Try a little openness

By Ron O’Clair

Department of Justice visits Worcester to hold community meetings on race

DOJ Discussion #2

The participants of the discussion broke off into groups of about a dozen each and went to different areas of the Auditorium at Quinsugamond Community College and even into private rooms to hold discussions based on guidelines prearranged by the City of Worcester Human Rights Commission.

I went into the #8 group which was determined by having been given a random number upon signing in from 1 -12. Each person signing in got a number. After having heard a presentation from the City of Worcester about how the local government works, we all broke off into the separate areas to begin the discussions.

The group I was in had some notable Worcester figures in it, including Dr. Reese the Assistant Principal of Doherty High School, Ronald Scott, Charles E. Scott’s son, and arriving late, a woman who used to be a teacher in the public schools system.

When it came time for the discussion part and the facilitator asked if anyone wanted to say anything, everyone looked around but no one spoke.

I held up my hand and started the discussion off. My contribution was all done, and other people took turns. It was at this point that the retired school teacher entered the room, so she had no idea of anything that I said.

Nearly everyone else in the room had a chance to share their thoughts, and then the lady monopolized the conversation, interjecting “just three more points” when other people wanted to talk. In fact one person who attended sent an email to complain about not having had a chance to talk, blaming the woman who snubbed me for it.

There was a lengthy pause before I started the discussion, he or she had the opportunity to speak then, but chose not to avail themselves of it.

I listened to all she had to say: it was basically a diatribe about prejudice against students of color in the school system, although she mentioned that she was taught as the only black child in a Catholic Schools system. She also mentioned about the Boards and Commissions available for the City of Worcester and about what she perceived as prejudice there also. I took an opportunity to relate that I also had applied for a couple of spots on City of Worcester Boards and Commissions and had been rejected. She flippantly suggested that I was not worthy for those positions with her comment about what I had to say.

I listened to everything she said and was initially impressed enough by what she said that at the end of the discussion period and before we all returned to the Auditorium to hear a recap of the 12 different discussions, I reached out my hand to shake hers.

She declined my offer of a handshake with a look of contempt spread across her features.

I was taken aback a bit, but I figured that perhaps she is one of those people that just do not like physical contact and decline hands offered in friendship.

That was then … after the meeting was breaking up in the Auditorium, I happened to be near that same woman as she was making her way up the aisle and out of the Auditorium. Every single person of color that approached that woman with an offer to shake her hand was met with warmness and affection by the woman. Some people even got hugs.

I was stunned.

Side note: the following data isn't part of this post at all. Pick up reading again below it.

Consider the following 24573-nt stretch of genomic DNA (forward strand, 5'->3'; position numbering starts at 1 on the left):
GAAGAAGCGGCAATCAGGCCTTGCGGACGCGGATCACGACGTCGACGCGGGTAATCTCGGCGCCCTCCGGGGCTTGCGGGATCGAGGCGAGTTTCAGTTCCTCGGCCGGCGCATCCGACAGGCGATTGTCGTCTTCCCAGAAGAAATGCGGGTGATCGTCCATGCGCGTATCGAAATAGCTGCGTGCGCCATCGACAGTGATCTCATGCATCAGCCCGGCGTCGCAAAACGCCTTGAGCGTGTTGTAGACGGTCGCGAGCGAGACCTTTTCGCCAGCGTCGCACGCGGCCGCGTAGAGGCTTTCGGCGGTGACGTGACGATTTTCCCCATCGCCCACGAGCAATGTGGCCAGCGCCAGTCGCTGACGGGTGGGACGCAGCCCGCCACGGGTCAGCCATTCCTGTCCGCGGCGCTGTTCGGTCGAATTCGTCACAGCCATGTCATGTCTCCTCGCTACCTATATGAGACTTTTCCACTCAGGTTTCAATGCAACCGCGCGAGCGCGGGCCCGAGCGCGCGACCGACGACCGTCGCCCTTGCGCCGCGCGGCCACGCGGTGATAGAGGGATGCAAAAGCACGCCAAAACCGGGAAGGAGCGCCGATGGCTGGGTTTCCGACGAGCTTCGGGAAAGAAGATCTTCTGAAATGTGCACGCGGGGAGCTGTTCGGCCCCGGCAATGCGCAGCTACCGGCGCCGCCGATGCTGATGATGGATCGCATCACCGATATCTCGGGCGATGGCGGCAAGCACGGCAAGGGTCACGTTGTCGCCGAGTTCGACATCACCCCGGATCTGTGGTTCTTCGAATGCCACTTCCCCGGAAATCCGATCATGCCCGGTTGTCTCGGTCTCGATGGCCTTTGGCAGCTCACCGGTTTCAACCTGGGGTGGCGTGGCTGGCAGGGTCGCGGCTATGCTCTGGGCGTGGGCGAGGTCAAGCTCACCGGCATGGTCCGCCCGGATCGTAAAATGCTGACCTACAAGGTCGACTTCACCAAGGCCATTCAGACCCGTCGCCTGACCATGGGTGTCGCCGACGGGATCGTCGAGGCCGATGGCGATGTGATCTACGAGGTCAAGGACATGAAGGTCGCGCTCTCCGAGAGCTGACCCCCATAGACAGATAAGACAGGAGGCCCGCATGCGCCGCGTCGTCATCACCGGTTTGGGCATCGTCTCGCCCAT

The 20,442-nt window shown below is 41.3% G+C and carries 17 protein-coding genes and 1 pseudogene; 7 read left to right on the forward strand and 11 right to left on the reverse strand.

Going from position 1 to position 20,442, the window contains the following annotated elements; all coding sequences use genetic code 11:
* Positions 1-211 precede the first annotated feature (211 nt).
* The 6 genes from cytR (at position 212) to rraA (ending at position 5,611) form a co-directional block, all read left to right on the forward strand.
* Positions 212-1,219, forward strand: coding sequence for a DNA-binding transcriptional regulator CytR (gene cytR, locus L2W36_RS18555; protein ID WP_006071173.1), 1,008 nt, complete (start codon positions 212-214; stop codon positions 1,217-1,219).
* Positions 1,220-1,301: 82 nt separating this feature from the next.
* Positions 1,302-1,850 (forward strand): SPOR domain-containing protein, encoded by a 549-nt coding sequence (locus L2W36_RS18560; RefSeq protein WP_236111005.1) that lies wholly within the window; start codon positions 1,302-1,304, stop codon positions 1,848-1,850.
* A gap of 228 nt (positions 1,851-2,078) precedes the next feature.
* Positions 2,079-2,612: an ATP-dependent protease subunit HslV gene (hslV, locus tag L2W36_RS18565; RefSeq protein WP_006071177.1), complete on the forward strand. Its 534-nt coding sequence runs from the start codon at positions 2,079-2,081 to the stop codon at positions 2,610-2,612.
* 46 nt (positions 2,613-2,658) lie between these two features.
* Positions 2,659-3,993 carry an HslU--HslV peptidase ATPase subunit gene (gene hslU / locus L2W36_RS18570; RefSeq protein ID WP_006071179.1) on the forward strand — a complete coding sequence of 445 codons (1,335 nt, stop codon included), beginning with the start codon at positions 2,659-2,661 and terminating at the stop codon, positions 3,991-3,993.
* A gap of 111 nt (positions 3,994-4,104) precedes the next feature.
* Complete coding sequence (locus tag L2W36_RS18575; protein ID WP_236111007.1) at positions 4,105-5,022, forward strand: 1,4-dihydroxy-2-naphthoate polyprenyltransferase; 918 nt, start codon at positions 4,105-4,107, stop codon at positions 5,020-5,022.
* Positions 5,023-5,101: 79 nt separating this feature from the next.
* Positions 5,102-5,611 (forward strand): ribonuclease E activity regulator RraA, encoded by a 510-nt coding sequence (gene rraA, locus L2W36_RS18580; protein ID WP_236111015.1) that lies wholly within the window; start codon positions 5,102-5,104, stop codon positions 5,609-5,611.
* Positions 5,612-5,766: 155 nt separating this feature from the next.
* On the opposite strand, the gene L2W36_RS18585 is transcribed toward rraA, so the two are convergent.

I could not help but think that that woman intentionally snubbed me based upon the color of my skin!

What other reason could there have been?

I am an outgoing individual who was the only person in the group # 8 that was involved in the City of Worcester political process, as I am a Candidate for City Councilor At-Large, and I have made it a habit to befriend all people regardless of their ethnicity as I have always done, and I have to tell you, the way that woman snubbed me hurt me.

It seemed to me that she felt that I was beneath her, due to my having been born with “white privilege”!

Our group had a representative of the daily come in and take pictures, and no one made a protest about it. Another group actually was offended that a representative of the press attended their group, the group led by Professor Sonya Conner who actually brought up that their group did not like the media being there when it was her turn to speak from the podium, City Councilor Konstantina Lukes was in that group. Councilor Phil Palmieri was in another group, and Councilor Sarai Rivera was in yet another, as was City Councilor At-Large Morris Bergman. There were a lot of City Councilor and Candidates for City Council in attendance, I saw Candidate Krystian King there as well.

I was there not as a representative for the InCity Times but as a private citizen and a City Councilor At-Large Candidate, and I did not ask, nor take any photos of the private meeting group. Though I certainly could have.

All in all, I thought that it was a good meeting of the minds to help address legitimate concerns about racism here in Worcester and thought that a lot of valid points were brought up in the discussion that our group had, even by the woman who then snubbed me.

Discourse is a valuable tool in any negotiation, and a spirit of working together has a much better chance of getting results than to have people act the fool, riot, loot and burn.

I think these talks and the ones scheduled to yet take place will help the people find constructive ways to eliminate racism in our communities and ensure equal and fair treatment of all citizens regardless of race.

At least, that is what I hope comes of these talks.

Mr. Ronald L. O’Clair, Candidate for City Councilor At-Large, Worcester. Massachusetts.

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